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Biobased Chemicals

Archroma and Stony Creek to scale up plant-based indigo dye

Deal will move natural product from at-home kits and niche markets to industrial denim production

by Craig Bettenhausen
April 25, 2022

Rows of a round-leaved plant.
Credit: Stony Creek Colors
Indigo dye can be extracted from indigofera bushes, but most indigo today is made via chemical synthesis.

The natural dyestuff maker Stony Creek Colors is expanding its pact with the dye and pigment maker Archroma to bring plant-based indigo dye to industrial scale. Archroma will implement Stony Creek’s natural indigo process at its facility in Salvatierra, Mexico, and test the resulting dye with its customers in the denim industry.

Indigo dye was originally derived from indigofera bushes, which is how Stony Creek makes it now. The synthetic route to indigo emerged in the late 1800s and was an early pillar on which firms like BASF built their businesses. The process is cheap and efficient, but it requires harsh chemicals such as cyanide and formaldehyde.

Today, the plant-derived product makes up less than 1% of the 50,000 to 70,000 metric tons (t) of indigo the textile industry uses each year, according to Matilde della Fontana, an associate at the market research firm Lux Research.

Stony Creek CEO Sarah Bellos says the firm has been working for 5 years on every step of indigo production—from breeding indigofera strains that give a higher yield of dye to redesigning extraction methods—to “bring the process for growing and producing natural indigo into the 21st century.” Archroma has been engaged at the lab and pilot scale for 2 years, Bellos says, and she expects the partners will produce enough indigo for more than 60 million pairs of jeans per year by 2027.

Archroma’s size and connections to mass-market denim producers is a big win for Stony Creek, della Fontana says. “The significance of this deal is that a company like Archroma has the means to produce major quantities of this indigo,” she says. “It’s a good deal, especially for Stony Creek Colors.”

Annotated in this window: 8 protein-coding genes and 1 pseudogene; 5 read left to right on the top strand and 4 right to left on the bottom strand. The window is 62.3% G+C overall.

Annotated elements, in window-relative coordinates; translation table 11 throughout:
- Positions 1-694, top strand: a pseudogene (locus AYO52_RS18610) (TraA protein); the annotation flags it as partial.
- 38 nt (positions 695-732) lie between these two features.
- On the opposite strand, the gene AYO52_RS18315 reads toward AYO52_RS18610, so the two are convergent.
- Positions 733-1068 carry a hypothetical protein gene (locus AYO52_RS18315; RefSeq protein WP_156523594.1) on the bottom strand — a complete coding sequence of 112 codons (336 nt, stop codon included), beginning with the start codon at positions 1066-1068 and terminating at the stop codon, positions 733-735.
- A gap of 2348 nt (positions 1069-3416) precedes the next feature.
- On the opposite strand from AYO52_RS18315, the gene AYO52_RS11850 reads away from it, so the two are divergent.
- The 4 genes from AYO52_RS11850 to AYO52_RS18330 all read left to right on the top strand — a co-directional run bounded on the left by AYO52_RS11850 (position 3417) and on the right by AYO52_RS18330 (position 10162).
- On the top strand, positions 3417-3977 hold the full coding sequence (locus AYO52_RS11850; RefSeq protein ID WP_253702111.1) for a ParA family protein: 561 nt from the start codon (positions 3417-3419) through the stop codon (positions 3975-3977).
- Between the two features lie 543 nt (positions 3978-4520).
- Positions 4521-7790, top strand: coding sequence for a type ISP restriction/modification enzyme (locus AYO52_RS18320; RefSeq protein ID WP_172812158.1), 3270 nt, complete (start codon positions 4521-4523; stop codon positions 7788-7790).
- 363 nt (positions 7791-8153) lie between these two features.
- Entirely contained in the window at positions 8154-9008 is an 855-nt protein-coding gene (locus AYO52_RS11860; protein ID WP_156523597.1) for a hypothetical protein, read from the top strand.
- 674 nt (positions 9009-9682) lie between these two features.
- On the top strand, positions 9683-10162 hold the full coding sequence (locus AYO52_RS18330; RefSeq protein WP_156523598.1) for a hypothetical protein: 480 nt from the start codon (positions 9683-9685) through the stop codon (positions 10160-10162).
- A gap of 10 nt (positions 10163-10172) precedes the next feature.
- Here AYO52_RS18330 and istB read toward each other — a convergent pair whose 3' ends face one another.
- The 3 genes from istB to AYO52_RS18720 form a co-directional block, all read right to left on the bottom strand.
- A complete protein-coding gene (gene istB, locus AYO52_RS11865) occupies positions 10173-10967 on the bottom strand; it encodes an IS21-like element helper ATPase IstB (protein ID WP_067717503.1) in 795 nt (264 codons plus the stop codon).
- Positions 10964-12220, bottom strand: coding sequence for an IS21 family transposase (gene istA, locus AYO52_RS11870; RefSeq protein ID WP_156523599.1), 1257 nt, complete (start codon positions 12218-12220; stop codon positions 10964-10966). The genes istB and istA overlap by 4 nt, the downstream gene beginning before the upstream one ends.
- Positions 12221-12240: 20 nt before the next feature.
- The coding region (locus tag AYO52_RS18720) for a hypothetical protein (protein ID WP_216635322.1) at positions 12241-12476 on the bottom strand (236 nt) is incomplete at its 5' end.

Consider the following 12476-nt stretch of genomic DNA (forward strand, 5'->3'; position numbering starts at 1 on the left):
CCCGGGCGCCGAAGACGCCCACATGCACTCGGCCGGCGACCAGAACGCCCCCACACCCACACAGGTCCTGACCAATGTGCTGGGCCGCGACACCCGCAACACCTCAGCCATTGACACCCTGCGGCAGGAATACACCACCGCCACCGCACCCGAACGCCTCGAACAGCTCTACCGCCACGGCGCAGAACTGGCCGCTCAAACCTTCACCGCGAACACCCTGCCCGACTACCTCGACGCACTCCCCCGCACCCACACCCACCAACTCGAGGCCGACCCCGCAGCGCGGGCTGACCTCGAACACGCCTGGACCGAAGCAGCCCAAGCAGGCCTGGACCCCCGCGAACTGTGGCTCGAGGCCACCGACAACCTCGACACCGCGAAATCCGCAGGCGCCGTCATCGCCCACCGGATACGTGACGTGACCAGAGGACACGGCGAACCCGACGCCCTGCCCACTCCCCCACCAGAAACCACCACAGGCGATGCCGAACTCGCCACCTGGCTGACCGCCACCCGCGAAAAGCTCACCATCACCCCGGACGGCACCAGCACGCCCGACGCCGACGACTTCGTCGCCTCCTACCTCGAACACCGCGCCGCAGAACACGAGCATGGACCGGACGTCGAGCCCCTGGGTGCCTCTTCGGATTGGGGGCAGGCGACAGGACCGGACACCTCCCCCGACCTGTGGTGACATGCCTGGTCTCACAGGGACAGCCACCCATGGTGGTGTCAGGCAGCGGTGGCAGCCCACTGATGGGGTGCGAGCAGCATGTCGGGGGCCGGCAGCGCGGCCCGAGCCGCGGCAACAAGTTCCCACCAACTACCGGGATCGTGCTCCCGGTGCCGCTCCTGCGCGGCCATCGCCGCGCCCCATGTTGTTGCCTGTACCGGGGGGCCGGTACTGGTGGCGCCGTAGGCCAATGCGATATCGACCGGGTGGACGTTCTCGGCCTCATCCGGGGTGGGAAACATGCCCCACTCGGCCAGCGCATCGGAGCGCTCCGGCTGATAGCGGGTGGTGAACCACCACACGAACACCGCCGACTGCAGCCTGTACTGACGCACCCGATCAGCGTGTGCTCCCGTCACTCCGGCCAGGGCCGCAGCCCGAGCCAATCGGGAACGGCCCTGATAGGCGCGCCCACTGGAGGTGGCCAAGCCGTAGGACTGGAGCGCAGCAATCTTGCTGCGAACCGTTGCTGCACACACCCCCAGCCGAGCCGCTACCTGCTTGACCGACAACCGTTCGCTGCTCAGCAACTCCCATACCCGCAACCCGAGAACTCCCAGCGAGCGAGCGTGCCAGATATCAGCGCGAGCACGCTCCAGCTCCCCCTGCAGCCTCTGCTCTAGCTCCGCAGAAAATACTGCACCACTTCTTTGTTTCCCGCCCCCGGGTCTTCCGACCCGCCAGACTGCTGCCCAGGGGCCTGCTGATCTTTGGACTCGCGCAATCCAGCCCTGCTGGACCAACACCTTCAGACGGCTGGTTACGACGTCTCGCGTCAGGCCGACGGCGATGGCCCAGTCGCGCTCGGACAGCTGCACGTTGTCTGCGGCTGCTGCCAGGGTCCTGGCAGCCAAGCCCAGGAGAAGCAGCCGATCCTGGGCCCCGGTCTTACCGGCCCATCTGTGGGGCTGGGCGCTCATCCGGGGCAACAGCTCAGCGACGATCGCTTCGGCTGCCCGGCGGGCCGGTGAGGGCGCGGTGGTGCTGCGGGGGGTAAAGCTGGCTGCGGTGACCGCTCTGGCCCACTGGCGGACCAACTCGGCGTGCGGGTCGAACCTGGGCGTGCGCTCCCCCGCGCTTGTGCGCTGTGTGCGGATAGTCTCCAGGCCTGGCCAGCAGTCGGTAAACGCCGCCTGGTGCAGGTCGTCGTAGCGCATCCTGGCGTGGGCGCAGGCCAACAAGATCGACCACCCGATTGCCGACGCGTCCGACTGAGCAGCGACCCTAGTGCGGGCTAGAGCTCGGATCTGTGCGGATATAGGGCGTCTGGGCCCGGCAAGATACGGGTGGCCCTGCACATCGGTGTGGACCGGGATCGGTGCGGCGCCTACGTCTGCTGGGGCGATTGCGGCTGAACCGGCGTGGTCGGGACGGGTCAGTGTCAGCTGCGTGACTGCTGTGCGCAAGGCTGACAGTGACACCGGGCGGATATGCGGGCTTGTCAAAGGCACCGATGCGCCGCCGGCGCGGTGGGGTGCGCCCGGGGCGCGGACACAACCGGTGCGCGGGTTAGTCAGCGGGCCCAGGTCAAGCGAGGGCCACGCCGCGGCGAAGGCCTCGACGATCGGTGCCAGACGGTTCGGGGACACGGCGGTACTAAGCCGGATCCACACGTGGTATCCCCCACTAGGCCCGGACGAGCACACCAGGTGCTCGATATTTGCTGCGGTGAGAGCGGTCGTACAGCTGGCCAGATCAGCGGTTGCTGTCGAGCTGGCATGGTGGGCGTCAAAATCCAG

Archroma is owned by SK Capital Partners, which formed the company from a Clariant textile chemical business it bought in 2013. Archroma later acquired the dye maker M. Dohmen and dye and textile chemical assets from BASF.

Being biobased does not always make a product better for the environment, della Fontana cautions. Several start-ups are working on methods to make dyes and pigments using plants, microbes, enzymes, and algae, but “synthetic dye and traditional dyeing are very efficient processes that have been around for a really long time,” she says. “In terms of energy use, as an example, they’re way more efficient.” Because the scales of the natural routes are so small, “we don’t know yet if they’re really more sustainable.”

Bellos agrees. “A product can be biobased but still not be climate positive,” she says. But Stony Creek’s plant-based process is both, she claims, capturing 10 times as much carbon dioxide as synthetic indigo production releases.



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